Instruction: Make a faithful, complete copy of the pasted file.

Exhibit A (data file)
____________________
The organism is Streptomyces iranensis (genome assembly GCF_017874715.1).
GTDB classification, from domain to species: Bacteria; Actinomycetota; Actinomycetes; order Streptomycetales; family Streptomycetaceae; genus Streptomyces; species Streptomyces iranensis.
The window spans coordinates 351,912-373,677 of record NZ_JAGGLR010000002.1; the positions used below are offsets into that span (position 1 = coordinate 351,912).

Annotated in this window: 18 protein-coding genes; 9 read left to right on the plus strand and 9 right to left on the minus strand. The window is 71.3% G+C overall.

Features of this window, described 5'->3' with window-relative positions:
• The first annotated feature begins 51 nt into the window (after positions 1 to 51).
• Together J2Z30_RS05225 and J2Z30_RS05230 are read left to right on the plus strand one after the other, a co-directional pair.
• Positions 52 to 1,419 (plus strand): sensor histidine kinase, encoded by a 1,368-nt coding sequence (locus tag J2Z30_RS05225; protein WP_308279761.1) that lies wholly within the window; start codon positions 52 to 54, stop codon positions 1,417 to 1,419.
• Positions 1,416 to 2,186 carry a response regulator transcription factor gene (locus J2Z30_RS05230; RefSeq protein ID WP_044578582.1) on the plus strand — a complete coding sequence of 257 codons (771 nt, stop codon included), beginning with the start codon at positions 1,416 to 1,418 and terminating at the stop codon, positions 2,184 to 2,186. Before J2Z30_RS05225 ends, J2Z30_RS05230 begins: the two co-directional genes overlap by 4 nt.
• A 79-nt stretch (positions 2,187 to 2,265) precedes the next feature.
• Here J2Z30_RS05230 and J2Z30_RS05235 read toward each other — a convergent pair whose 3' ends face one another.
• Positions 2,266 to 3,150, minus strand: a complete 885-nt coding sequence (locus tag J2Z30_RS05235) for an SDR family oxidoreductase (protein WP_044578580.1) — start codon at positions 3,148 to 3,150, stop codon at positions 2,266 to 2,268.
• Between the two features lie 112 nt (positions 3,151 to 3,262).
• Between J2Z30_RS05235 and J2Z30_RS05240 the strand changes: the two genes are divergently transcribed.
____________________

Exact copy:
The organism is Streptomyces iranensis (genome assembly GCF_017874715.1).
GTDB classification, from domain to species: Bacteria; Actinomycetota; Actinomycetes; order Streptomycetales; family Streptomycetaceae; genus Streptomyces; species Streptomyces iranensis.
The window spans coordinates 351,912-373,677 of record NZ_JAGGLR010000002.1; the positions used below are offsets into that span (position 1 = coordinate 351,912).

Annotated in this window: 18 protein-coding genes; 9 read left to right on the plus strand and 9 right to left on the minus strand. The window is 71.3% G+C overall.

Features of this window, described 5'->3' with window-relative positions:
• The first annotated feature begins 51 nt into the window (after positions 1 to 51).
• Together J2Z30_RS05225 and J2Z30_RS05230 are read left to right on the plus strand one after the other, a co-directional pair.
• Positions 52 to 1,419 (plus strand): sensor histidine kinase, encoded by a 1,368-nt coding sequence (locus tag J2Z30_RS05225; protein WP_308279761.1) that lies wholly within the window; start codon positions 52 to 54, stop codon positions 1,417 to 1,419.
• Positions 1,416 to 2,186 carry a response regulator transcription factor gene (locus J2Z30_RS05230; RefSeq protein ID WP_044578582.1) on the plus strand — a complete coding sequence of 257 codons (771 nt, stop codon included), beginning with the start codon at positions 1,416 to 1,418 and terminating at the stop codon, positions 2,184 to 2,186. Before J2Z30_RS05225 ends, J2Z30_RS05230 begins: the two co-directional genes overlap by 4 nt.
• A 79-nt stretch (positions 2,187 to 2,265) precedes the next feature.
• Here J2Z30_RS05230 and J2Z30_RS05235 read toward each other — a convergent pair whose 3' ends face one another.
• Positions 2,266 to 3,150, minus strand: a complete 885-nt coding sequence (locus tag J2Z30_RS05235) for an SDR family oxidoreductase (protein WP_044578580.1) — start codon at positions 3,148 to 3,150, stop codon at positions 2,266 to 2,268.
• Between the two features lie 112 nt (positions 3,151 to 3,262).
• Between J2Z30_RS05235 and J2Z30_RS05240 the strand changes: the two genes are divergently transcribed.